Drivers of Immigrant Employment in Switzerland


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PhD thesis: a PhD thesis.
Drivers of Immigrant Employment in Switzerland
Auer Daniel
Bonoli Giuliano
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Université de Lausanne, Faculté de droit, des sciences criminelles et d'administration publique
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In modern societies, labour market participation is considered essential for immigrants to be regarded as "integrated". Moreover, paid work generally increases societal participation and reduces welfare dependency. Hence, it is in the interest of both, immigrants and the host country society, to ensure a high level of labour-market integration.
This thesis argues that immigrants' labour market disadvantage can be explained by four different drivers. First, differences in existing human and social capital can determine labour market success relative to natives. Second, a host-country's society's attitudes towards immigrants can affect their labour market success. According to this concept of discrimination, (residual) differences in labour market outcomes are explained by differential behaviour of a majority population towards its in-group peers vis-à-vis the immigrant out-group. Third, integration policies can affect individual human capital endowment and consequently alter the skill composition of immigrants relative to natives. Fourth, policies can also affect how immigrants are enabled to applying their existing skills. That is, such immigration-policy effects do not change individual skill composition but affect how these skills can be used in the host-country labour market, for instance, through recognition of educational attainment.
We are able to combine survey-based analyses and residual approaches with experimental research and show that discrimination continues to be a plausible explanation for differences in labour-market outcomes between natives and immigrants.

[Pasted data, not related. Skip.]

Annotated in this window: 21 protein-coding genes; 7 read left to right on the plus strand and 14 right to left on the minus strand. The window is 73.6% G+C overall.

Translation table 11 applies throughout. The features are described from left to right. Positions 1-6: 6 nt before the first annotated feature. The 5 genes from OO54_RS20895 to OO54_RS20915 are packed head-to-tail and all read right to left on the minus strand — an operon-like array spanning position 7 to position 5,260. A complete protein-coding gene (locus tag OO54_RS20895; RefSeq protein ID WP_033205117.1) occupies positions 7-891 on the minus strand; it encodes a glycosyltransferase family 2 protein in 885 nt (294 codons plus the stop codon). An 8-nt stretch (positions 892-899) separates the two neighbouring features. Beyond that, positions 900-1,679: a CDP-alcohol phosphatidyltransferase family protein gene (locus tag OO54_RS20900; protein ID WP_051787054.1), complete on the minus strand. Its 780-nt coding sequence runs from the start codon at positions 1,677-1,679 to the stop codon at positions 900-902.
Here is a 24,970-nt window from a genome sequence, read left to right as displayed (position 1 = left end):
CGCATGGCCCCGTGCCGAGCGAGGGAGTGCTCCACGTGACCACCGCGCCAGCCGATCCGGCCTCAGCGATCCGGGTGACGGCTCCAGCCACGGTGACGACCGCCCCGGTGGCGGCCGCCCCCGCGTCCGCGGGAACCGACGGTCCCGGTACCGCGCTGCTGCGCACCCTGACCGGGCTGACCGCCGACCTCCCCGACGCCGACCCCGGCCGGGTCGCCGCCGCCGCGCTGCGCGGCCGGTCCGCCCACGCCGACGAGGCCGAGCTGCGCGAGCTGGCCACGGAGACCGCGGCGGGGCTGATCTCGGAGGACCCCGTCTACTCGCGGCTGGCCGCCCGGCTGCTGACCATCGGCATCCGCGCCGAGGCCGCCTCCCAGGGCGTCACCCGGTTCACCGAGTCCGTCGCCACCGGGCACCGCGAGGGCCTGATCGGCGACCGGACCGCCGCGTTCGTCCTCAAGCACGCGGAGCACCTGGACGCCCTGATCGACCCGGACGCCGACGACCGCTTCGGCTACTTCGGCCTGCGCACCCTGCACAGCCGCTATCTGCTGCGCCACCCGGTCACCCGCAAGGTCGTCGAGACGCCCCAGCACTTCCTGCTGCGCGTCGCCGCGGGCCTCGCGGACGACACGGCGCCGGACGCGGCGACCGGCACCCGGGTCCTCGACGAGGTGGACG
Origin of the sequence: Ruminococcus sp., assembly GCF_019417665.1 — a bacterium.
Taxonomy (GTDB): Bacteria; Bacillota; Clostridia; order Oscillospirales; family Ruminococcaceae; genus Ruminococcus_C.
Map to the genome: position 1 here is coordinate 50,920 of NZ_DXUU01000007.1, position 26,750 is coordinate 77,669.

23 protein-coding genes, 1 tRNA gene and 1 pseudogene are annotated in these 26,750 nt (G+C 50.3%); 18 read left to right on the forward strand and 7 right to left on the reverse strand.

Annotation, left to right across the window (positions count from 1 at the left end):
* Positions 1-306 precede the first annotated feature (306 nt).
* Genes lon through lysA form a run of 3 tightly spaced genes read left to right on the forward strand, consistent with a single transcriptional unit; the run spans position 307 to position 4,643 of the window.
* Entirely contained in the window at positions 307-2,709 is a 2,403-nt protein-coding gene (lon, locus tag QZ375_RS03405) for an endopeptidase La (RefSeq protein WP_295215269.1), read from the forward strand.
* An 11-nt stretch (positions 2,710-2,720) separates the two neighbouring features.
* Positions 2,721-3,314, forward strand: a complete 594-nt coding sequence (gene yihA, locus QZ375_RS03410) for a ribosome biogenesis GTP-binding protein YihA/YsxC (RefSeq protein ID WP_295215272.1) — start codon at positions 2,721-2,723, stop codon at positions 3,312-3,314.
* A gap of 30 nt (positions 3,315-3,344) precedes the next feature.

Our research further demonstrates that enhancing immigrants' human capital can turn out to be a powerful tool to mitigate differences in labour market outcomes, even among the most vulnerable groups such as asylum seekers. In fact, we provide evidence that active labour market measures are more beneficial for immigrants than for natives.
On the other hand, we have shown that the effects of integration and immigration policies currently in place in Switzerland are often detrimental for immigrants' skill acquisition as well as skill utilisation, thereby hampering immigrants' labour market integration instead of promoting it. For activation measures, for instance, we show that migrants are overrepresented in programmes with little efficacy.
We infer that if political and societal goals do not prioritise immigrants' integration, self-reinforcing patterns of discrimination can easily occur. Contemporary policy-making should therefore focus on counteracting for statistical discrimination, in order to lay the groundwork for fighting taste-based discrimination, a challenge that goes beyond short-term labour-market policies.
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10/05/2018 8:28
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21/11/2022 8:19
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